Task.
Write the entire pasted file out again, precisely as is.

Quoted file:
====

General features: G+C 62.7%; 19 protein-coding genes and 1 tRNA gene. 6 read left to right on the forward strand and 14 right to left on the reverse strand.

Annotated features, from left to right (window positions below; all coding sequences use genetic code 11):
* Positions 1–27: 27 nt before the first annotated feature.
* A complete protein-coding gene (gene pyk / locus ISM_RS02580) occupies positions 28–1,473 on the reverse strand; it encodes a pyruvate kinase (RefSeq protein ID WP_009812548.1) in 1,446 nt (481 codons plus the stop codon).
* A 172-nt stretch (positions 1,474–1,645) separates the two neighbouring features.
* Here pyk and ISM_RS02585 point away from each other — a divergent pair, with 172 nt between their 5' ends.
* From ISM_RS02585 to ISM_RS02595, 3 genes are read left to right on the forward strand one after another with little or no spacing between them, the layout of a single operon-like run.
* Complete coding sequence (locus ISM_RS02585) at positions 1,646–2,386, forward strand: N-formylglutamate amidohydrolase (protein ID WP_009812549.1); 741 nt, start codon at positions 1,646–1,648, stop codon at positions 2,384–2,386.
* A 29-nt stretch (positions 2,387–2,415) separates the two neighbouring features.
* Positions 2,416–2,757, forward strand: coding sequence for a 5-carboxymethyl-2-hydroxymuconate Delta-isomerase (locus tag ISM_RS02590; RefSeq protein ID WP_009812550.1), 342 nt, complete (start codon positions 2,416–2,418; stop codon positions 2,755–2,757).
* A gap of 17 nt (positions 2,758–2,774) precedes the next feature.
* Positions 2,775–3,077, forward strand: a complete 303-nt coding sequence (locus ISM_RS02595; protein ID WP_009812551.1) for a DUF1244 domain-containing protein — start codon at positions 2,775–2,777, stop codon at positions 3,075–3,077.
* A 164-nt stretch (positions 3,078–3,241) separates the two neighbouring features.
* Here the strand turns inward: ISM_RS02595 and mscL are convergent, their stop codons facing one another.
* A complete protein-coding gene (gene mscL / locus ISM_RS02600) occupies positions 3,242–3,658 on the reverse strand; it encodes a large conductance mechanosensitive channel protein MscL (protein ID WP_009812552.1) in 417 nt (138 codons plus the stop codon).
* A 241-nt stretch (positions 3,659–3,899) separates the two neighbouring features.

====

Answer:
General features: G+C 62.7%; 19 protein-coding genes and 1 tRNA gene. 6 read left to right on the forward strand and 14 right to left on the reverse strand.

Annotated features, from left to right (window positions below; all coding sequences use genetic code 11):
* Positions 1–27: 27 nt before the first annotated feature.
* A complete protein-coding gene (gene pyk / locus ISM_RS02580) occupies positions 28–1,473 on the reverse strand; it encodes a pyruvate kinase (RefSeq protein ID WP_009812548.1) in 1,446 nt (481 codons plus the stop codon).
* A 172-nt stretch (positions 1,474–1,645) separates the two neighbouring features.
* Here pyk and ISM_RS02585 point away from each other — a divergent pair, with 172 nt between their 5' ends.
* From ISM_RS02585 to ISM_RS02595, 3 genes are read left to right on the forward strand one after another with little or no spacing between them, the layout of a single operon-like run.
* Complete coding sequence (locus ISM_RS02585) at positions 1,646–2,386, forward strand: N-formylglutamate amidohydrolase (protein ID WP_009812549.1); 741 nt, start codon at positions 1,646–1,648, stop codon at positions 2,384–2,386.
* A 29-nt stretch (positions 2,387–2,415) separates the two neighbouring features.
* Positions 2,416–2,757, forward strand: coding sequence for a 5-carboxymethyl-2-hydroxymuconate Delta-isomerase (locus tag ISM_RS02590; RefSeq protein ID WP_009812550.1), 342 nt, complete (start codon positions 2,416–2,418; stop codon positions 2,755–2,757).
* A gap of 17 nt (positions 2,758–2,774) precedes the next feature.
* Positions 2,775–3,077, forward strand: a complete 303-nt coding sequence (locus ISM_RS02595; protein ID WP_009812551.1) for a DUF1244 domain-containing protein — start codon at positions 2,775–2,777, stop codon at positions 3,075–3,077.
* A 164-nt stretch (positions 3,078–3,241) separates the two neighbouring features.
* Here the strand turns inward: ISM_RS02595 and mscL are convergent, their stop codons facing one another.
* A complete protein-coding gene (gene mscL / locus ISM_RS02600) occupies positions 3,242–3,658 on the reverse strand; it encodes a large conductance mechanosensitive channel protein MscL (protein ID WP_009812552.1) in 417 nt (138 codons plus the stop codon).
* A 241-nt stretch (positions 3,659–3,899) separates the two neighbouring features.